The joint detection of gravitational waves (GWs) and electromagnetic radiation from the binary neutron star (BNS) merger GW170817 has provided unprecedented insight into a wide range of physical processes: heavy element synthesis via the r-process; the production of relativistic ejecta; the equation of state of neutron stars and the nature of the merger remnant; the binary coalescence timescale; and a measurement of the Hubble constant via the "standard siren" technique. In detail, all of these results depend on the distance to the host galaxy of the merger event, NGC 4993. In this Letter we measure the surface brightness fluctuation (SBF) distance to NGC 4993 in the F110W and F160W passbands of the Wide Field Camera. 3 Infrared Channel (WFC3/IR) on the Hubble Space Telescope (HST). For the preferred F110W passband we derive a distance modulus of (m - M) = 33.05 +/- 0.08 +/- 0.10 mag, or a linear distance d = 40.7 +/- 1.4 +/- 1.9 Mpc (random and systematic errors, respectively); a virtually identical result is obtained from the F160W data. This is the most precise distance to NGC 4993 available to date. Combining our distance measurement with the corrected recession velocity of NGC 4993 implies a Hubble constant H-0 = 71.9 +/- 7.1 km s(-1) Mpc(-1). A comparison of our result to the GW-inferred value of H-0 indicates a binary orbital inclination of i greater than or similar to 137 degrees. The SBF technique can be applied to early-type host galaxies of BNS mergers to similar to 100 Mpc with HST and possibly as far as similar to 300 Mpc with the James Webb Space Telescope, thereby helping to break the inherent distance-inclination degeneracy of the GW data at distances where many future BNS mergers are likely to be detected.

A Precise Distance to the Host Galaxy of the Binary Neutron Star Merger GW170817 Using Surface Brightness Fluctuations

Branchesi M;
2018

Abstract

The joint detection of gravitational waves (GWs) and electromagnetic radiation from the binary neutron star (BNS) merger GW170817 has provided unprecedented insight into a wide range of physical processes: heavy element synthesis via the r-process; the production of relativistic ejecta; the equation of state of neutron stars and the nature of the merger remnant; the binary coalescence timescale; and a measurement of the Hubble constant via the "standard siren" technique. In detail, all of these results depend on the distance to the host galaxy of the merger event, NGC 4993. In this Letter we measure the surface brightness fluctuation (SBF) distance to NGC 4993 in the F110W and F160W passbands of the Wide Field Camera. 3 Infrared Channel (WFC3/IR) on the Hubble Space Telescope (HST). For the preferred F110W passband we derive a distance modulus of (m - M) = 33.05 +/- 0.08 +/- 0.10 mag, or a linear distance d = 40.7 +/- 1.4 +/- 1.9 Mpc (random and systematic errors, respectively); a virtually identical result is obtained from the F160W data. This is the most precise distance to NGC 4993 available to date. Combining our distance measurement with the corrected recession velocity of NGC 4993 implies a Hubble constant H-0 = 71.9 +/- 7.1 km s(-1) Mpc(-1). A comparison of our result to the GW-inferred value of H-0 indicates a binary orbital inclination of i greater than or similar to 137 degrees. The SBF technique can be applied to early-type host galaxies of BNS mergers to similar to 100 Mpc with HST and possibly as far as similar to 300 Mpc with the James Webb Space Telescope, thereby helping to break the inherent distance-inclination degeneracy of the GW data at distances where many future BNS mergers are likely to be detected.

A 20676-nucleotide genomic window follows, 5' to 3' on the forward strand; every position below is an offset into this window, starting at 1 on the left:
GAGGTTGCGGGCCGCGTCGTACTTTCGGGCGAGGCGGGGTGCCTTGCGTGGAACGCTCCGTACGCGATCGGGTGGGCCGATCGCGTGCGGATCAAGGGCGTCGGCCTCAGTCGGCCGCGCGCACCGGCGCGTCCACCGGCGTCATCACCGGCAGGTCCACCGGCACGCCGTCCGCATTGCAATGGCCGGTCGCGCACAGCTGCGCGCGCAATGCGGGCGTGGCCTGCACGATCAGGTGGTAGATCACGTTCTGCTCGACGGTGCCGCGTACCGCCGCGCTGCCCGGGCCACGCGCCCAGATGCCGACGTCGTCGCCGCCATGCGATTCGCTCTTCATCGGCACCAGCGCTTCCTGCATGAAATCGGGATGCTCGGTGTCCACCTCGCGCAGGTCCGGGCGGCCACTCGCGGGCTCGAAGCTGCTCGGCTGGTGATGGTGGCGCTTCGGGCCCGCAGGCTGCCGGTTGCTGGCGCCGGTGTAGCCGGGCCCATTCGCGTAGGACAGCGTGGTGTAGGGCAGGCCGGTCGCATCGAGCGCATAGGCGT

galaxies: distances and redshifts; galaxies: fundamental parameters; galaxies: individual (NGC 4993)
File in questo prodotto:
File Dimensione Formato  
2018_AstrophysJLett_854_Cantiello.pdf

accesso aperto

Tipologia: Versione Editoriale (PDF)
Licenza: Accesso gratuito
Dimensione 774.43 kB
Formato Adobe PDF
774.43 kB Adobe PDF Visualizza/Apri

I documenti in IRIS sono protetti da copyright e tutti i diritti sono riservati, salvo diversa indicazione.

Utilizza questo identificativo per citare o creare un link a questo documento: https://hdl.handle.net/20.500.12571/7502
Citazioni
  • ???jsp.display-item.citation.pmc??? ND
  • Scopus ND
  • ???jsp.display-item.citation.isi??? 76
social impact